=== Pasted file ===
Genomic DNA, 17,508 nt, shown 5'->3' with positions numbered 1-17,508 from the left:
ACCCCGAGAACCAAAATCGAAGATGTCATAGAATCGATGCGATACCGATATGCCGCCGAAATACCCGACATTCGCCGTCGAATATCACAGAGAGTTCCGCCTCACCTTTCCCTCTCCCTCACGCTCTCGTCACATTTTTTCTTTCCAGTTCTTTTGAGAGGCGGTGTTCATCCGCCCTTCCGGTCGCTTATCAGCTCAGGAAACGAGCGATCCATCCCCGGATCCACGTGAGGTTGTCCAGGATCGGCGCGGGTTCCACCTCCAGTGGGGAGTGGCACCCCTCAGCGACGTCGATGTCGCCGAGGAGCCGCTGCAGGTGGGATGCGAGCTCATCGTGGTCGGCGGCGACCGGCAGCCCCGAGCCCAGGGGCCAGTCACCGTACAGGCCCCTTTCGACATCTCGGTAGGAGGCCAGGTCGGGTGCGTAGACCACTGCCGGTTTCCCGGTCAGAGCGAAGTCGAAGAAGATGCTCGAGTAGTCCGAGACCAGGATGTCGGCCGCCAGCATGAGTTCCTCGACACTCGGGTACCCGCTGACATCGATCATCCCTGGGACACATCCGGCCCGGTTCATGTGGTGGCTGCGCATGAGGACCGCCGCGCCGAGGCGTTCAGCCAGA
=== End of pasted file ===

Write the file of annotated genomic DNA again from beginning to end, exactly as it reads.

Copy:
Genomic DNA, 17,508 nt, shown 5'->3' with positions numbered 1-17,508 from the left:
ACCCCGAGAACCAAAATCGAAGATGTCATAGAATCGATGCGATACCGATATGCCGCCGAAATACCCGACATTCGCCGTCGAATATCACAGAGAGTTCCGCCTCACCTTTCCCTCTCCCTCACGCTCTCGTCACATTTTTTCTTTCCAGTTCTTTTGAGAGGCGGTGTTCATCCGCCCTTCCGGTCGCTTATCAGCTCAGGAAACGAGCGATCCATCCCCGGATCCACGTGAGGTTGTCCAGGATCGGCGCGGGTTCCACCTCCAGTGGGGAGTGGCACCCCTCAGCGACGTCGATGTCGCCGAGGAGCCGCTGCAGGTGGGATGCGAGCTCATCGTGGTCGGCGGCGACCGGCAGCCCCGAGCCCAGGGGCCAGTCACCGTACAGGCCCCTTTCGACATCTCGGTAGGAGGCCAGGTCGGGTGCGTAGACCACTGCCGGTTTCCCGGTCAGAGCGAAGTCGAAGAAGATGCTCGAGTAGTCCGAGACCAGGATGTCGGCCGCCAGCATGAGTTCCTCGACACTCGGGTACCCGCTGACATCGATCATCCCTGGGACACATCCGGCCCGGTTCATGTGGTGGCTGCGCATGAGGACCGCCGCGCCGAGGCGTTCAGCCAGA